Congressman Peter Welch told state lawmakers Wednesday that a repeal of the Affordable Care Act could result in the state of Vermont losing tens of millions of dollars in Medicaid funds.
But Welch says the situation is in flux because he thinks opposition to these Medicaid cuts will grow as Congress addresses the health care issue.
Welch's remarks came in an unusual setting. It was standing room only in the largest hearing room at the Statehouse as he met with members of the House and the Senate.
While he covered a number of topics, the future of the Affordable Care Act was his primary concern. Welch said his main job in Washington these days is to assess the impact of every change that House Republican leaders propose to this health care law.
"We have to be defending the progress that we've made,” said Welch. “Every time there is a proposal, I'm going to ask the question, 'Will this increase costs or lower costs? Will it increase access or diminish access? Will it increase benefits or will it reduce benefits?' And that will be the basis upon which I evaluate proposals that are made."
A key part of the Affordable Care Act expanded Medicaid by allowing states to increase their income-eligibility levels with matching federal funds. Welch says many states, including Vermont, would face tough policy and financial questions if this provision is repealed.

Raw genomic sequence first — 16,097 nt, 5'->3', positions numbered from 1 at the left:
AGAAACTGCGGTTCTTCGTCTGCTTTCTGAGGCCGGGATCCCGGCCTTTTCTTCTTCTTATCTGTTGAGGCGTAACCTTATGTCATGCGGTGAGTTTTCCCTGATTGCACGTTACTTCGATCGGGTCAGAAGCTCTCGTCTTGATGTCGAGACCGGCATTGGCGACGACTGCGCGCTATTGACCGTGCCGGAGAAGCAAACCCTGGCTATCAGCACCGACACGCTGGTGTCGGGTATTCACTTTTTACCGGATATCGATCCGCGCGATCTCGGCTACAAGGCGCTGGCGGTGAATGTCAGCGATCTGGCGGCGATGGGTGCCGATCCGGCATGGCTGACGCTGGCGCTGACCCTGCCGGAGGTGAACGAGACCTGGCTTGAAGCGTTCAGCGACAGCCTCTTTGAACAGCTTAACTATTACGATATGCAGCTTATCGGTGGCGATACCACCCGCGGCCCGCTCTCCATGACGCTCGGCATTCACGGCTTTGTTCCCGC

“It will mean that the state legislature will have to decide how to respond to that, and we all know you can cut services, you can cut eligibility or you can raise taxes,” said Welch. “Those are the choices that a federal action to repeal the Affordable care Act would impose on this General Assembly."
Welch says his biggest concern is that GOP leaders will try to dismantle the ACA one section at a time.
“This is the aspect of it that really worries me, because it'll be step by step,” said Welch. “Each step will appear to be easy to take and to be somewhat without enormous consequence, but it begins the unraveling of the structure."
House Speaker Mitzi Johnson says the uncertainty of many federal programs in Washington makes it very difficult for the Vermont Legislature to draft its budget. But she says she wants lawmakers to work on these issues as best as they can.
"We obviously can't freeze our work and just wait for something to happen so we will continue moving forward to the best of our knowledge and ability,” said Johnson.
A group of five Republican governors is urging Congress not to repeal the expansion of Medicaid. Although he's not formally part of this group, Gov. Phil Scott says it's critical to retain this program and several other key parts of the Affordable Care Act.
"If they want to replace it, that's fine,” said Scott. “Let's have the discussion about that, have something meaningful in place. But just for the sake of repealing it, that doesn't make any sense to me ... have another option in place for us to move towards."
Scott will outline his budget priorities to lawmakers next week. The governor says the proposal will include a plan to replace Vermont's Health Care exchange with a different system that will provide individuals with access to health care coverage.